I’d also like to explain how My Body as a Shield works against Royal Oppression for those who don’t know. If Royal Oppression is negating a card that special summons itself (such as Judgment Dragon, Chaos Sorcerer, or any synchro) you cannot use My Body as a Shield in response since the monster is not on the field yet. One of the people I know calls it the “limbo” zone; it’s technically not on the field or in the hand. However, if you’re activating the effect of a card like Lumina, Lightsworn Summoner or Zombie Master, since the card is on the field, you may use My Body as a Shield if your opponent choose to activate Royal Oppression.

It’s important to know this for strategical purposes. What I often do is use Lumina to “bait” Royal Oppression while holding a My Body as a Shield. That way it’s safe to drop a Judgment Dragon later. Being able to read Royal Oppression is very important, as you have a number of ways to destroy it if you need to.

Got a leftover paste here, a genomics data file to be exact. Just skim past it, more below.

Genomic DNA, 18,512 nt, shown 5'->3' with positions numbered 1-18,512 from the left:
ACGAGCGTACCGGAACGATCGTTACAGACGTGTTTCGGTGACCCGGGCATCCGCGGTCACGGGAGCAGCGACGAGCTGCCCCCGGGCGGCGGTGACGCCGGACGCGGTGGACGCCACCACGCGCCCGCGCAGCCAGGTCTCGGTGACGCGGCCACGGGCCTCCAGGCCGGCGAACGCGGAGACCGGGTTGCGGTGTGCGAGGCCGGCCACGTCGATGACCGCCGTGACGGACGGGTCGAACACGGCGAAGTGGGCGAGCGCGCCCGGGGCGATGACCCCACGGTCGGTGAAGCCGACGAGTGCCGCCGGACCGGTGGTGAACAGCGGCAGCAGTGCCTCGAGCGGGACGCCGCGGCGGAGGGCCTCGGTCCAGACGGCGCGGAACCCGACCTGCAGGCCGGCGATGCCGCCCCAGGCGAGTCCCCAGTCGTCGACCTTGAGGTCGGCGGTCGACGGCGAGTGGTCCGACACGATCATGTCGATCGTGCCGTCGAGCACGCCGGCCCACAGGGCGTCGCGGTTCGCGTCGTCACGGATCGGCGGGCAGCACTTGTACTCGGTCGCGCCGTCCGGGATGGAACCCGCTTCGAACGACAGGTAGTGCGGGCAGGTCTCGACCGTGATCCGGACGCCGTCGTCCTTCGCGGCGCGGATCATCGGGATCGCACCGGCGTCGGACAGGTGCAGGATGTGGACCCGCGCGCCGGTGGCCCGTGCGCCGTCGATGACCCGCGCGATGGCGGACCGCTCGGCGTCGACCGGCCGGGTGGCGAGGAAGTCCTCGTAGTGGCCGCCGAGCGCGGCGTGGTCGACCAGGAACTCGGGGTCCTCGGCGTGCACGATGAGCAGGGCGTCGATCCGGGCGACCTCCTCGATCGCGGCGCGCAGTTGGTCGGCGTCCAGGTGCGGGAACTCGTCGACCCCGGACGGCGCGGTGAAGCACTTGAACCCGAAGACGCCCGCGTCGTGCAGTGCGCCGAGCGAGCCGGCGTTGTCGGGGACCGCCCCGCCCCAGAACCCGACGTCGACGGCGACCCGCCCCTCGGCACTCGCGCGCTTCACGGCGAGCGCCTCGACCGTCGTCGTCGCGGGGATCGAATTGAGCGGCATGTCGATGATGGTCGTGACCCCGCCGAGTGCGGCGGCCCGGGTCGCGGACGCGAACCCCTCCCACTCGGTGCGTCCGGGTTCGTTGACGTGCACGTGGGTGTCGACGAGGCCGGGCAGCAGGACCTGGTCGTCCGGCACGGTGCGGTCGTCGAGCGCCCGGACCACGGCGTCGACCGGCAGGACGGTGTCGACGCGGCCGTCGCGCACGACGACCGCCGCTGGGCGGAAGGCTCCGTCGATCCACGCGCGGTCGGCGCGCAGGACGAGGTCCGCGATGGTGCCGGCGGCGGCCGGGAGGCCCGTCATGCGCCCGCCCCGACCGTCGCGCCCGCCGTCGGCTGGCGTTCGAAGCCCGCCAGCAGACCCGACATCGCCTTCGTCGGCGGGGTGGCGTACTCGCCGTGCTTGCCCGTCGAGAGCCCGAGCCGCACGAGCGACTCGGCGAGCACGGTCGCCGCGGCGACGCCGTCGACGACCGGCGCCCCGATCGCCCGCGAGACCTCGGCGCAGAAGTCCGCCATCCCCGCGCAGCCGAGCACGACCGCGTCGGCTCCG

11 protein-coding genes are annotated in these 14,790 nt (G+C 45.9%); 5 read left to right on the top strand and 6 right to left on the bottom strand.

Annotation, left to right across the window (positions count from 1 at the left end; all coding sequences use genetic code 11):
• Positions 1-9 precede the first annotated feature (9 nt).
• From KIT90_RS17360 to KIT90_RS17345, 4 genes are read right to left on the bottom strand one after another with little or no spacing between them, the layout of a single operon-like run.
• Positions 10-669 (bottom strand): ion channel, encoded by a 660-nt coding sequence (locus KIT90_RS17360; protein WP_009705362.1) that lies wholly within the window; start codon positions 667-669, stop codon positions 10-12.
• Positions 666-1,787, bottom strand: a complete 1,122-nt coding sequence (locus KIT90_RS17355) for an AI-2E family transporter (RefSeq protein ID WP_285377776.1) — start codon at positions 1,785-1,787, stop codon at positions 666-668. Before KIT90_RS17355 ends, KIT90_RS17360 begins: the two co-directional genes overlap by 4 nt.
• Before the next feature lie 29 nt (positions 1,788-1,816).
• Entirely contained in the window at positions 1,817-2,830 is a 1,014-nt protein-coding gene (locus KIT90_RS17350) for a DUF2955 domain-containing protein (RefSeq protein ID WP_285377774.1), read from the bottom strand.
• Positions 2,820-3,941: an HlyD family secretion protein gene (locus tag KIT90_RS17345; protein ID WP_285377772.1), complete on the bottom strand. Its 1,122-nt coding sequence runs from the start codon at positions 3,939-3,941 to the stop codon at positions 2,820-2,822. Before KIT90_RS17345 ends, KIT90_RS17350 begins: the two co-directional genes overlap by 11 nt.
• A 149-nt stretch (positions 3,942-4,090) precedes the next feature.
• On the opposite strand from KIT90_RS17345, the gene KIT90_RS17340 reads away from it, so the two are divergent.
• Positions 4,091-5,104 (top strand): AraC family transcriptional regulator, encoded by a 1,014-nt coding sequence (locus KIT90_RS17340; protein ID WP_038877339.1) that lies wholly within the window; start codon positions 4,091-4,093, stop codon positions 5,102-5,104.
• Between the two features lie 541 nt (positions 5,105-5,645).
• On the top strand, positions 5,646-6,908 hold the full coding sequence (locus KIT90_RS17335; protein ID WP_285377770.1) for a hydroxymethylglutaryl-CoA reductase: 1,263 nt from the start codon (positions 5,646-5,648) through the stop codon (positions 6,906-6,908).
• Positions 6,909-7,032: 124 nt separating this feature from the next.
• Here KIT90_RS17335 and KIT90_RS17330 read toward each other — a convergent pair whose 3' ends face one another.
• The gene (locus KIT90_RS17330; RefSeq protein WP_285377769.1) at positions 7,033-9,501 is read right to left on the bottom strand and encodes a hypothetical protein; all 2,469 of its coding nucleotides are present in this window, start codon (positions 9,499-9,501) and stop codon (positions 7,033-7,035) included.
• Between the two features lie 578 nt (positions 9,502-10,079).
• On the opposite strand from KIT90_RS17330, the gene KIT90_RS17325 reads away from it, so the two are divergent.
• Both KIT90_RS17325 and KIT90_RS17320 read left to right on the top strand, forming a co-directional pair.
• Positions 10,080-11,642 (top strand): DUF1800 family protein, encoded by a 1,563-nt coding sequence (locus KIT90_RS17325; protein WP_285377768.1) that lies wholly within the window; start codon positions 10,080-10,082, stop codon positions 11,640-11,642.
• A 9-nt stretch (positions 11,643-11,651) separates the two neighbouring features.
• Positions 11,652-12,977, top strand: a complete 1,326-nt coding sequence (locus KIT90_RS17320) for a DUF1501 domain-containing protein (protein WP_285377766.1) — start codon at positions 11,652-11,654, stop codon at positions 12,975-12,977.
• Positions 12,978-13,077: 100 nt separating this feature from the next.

There are only a few traps in this deck. The two Beckoning Lights are considered staples in a Lightsworn deck. I don’t think a third Beckoning Light or a 1-of Monster Reincarnation is necessary. Two Bottomless Trap Holes are being played because I like the fact that they’re live in every matchup. I like them against Blackwings, an overplayed deck in my meta, because it stops them from searching with Black Whirlwind (assuming the monster that was summoned had at least 1500 attack, which it usually does). It’s also great against the Lightsworn monster, stopping a Lumina into Garoth, Lightsworn Warrior play. Bottomless is also good against Judgment Dragon, since you know your opponent won’t be able to get it back to his/her hand later.

I’m not playing Mirror Force or Torrential Tribute, which might surprise some people. These “staple traps” are not necessary in a Lightsworn deck. Mirror Force is easily destroyed in the current metagame, and Torrential Tribute doesn’t help when your field is bigger than your opponent’s. Lightsworn like to swarm the field, and neither of these cards when you’re doing that.